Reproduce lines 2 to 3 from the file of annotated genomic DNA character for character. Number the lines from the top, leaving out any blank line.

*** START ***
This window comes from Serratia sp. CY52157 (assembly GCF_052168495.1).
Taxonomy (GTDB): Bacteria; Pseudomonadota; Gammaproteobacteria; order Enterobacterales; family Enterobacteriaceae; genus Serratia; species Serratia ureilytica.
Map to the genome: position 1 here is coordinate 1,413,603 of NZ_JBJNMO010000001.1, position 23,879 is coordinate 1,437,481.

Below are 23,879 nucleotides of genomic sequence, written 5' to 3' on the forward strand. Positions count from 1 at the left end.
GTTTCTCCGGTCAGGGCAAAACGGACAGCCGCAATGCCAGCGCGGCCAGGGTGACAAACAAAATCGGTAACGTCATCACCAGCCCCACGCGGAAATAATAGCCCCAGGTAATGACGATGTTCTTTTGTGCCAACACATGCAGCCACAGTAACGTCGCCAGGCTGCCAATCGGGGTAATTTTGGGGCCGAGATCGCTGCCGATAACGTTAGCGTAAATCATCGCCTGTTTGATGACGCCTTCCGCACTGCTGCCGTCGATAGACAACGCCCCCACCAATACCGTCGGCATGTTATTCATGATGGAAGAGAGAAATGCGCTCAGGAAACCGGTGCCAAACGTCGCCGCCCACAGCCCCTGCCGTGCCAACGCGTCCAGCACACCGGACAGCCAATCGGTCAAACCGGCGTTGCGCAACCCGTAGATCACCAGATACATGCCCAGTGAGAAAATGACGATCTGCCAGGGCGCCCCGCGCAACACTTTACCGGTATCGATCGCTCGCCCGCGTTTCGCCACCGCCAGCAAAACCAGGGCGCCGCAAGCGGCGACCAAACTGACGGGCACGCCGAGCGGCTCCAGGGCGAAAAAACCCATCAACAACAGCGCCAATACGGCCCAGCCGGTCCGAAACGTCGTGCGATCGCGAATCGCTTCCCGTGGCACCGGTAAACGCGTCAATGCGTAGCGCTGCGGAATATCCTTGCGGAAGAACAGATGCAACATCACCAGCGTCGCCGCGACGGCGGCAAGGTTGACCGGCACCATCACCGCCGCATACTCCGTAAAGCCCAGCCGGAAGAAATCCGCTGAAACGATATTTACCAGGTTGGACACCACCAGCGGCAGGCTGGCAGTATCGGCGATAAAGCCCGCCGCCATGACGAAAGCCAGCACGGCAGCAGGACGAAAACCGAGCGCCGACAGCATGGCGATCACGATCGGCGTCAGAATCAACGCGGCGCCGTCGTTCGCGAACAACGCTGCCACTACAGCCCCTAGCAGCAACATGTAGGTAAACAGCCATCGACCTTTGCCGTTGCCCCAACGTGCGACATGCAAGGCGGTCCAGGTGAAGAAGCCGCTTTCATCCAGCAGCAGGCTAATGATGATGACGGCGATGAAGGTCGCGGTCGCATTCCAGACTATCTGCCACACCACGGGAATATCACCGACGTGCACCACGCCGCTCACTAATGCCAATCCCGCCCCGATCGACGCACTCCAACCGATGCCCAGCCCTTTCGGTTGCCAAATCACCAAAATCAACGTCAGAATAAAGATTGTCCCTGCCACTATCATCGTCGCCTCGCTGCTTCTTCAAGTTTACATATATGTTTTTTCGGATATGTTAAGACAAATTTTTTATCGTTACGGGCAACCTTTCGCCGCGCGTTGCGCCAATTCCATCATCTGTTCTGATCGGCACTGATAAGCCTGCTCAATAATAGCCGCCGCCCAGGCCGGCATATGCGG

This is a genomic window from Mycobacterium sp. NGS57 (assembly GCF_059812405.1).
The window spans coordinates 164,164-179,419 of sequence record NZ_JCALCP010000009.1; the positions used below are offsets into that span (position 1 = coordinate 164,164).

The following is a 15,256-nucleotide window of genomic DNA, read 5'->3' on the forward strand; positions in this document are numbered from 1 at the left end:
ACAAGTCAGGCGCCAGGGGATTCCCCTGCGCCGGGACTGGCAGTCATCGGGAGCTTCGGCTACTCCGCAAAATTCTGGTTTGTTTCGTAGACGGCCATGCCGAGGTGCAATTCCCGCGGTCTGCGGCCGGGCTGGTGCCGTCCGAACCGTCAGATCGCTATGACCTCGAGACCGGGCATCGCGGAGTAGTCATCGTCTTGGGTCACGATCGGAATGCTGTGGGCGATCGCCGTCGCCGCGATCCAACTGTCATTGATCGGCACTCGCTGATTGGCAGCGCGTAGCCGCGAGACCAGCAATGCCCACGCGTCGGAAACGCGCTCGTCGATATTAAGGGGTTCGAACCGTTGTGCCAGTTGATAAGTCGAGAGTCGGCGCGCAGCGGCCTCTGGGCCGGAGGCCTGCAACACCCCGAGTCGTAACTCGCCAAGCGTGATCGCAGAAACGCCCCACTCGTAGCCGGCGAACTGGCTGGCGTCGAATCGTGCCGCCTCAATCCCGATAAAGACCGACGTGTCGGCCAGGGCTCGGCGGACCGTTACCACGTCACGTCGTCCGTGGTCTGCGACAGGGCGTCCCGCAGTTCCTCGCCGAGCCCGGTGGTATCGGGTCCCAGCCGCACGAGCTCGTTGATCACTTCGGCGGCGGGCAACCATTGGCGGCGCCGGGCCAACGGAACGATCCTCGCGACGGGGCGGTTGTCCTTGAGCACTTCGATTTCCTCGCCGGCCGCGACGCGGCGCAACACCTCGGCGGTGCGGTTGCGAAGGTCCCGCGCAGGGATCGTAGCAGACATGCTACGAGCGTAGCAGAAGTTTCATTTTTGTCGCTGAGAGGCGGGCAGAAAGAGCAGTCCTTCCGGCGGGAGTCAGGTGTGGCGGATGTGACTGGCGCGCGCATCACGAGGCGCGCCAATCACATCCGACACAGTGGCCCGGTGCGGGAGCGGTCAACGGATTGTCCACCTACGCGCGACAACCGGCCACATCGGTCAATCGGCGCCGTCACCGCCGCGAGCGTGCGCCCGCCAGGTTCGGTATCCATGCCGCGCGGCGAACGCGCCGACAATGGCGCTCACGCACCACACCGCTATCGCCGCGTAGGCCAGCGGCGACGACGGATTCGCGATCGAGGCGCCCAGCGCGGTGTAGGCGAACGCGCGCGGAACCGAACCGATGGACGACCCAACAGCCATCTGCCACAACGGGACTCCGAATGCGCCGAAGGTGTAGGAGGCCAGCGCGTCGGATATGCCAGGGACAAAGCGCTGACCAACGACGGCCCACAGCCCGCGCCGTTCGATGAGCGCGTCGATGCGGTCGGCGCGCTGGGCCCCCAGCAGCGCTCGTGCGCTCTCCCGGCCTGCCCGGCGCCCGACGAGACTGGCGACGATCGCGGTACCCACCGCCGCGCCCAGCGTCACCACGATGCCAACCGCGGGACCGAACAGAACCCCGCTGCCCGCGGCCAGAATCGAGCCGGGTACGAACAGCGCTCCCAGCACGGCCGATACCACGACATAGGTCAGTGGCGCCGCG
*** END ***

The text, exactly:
Taxonomy (GTDB): Bacteria; Pseudomonadota; Gammaproteobacteria; order Enterobacterales; family Enterobacteriaceae; genus Serratia; species Serratia ureilytica.
Map to the genome: position 1 here is coordinate 1,413,603 of NZ_JBJNMO010000001.1, position 23,879 is coordinate 1,437,481.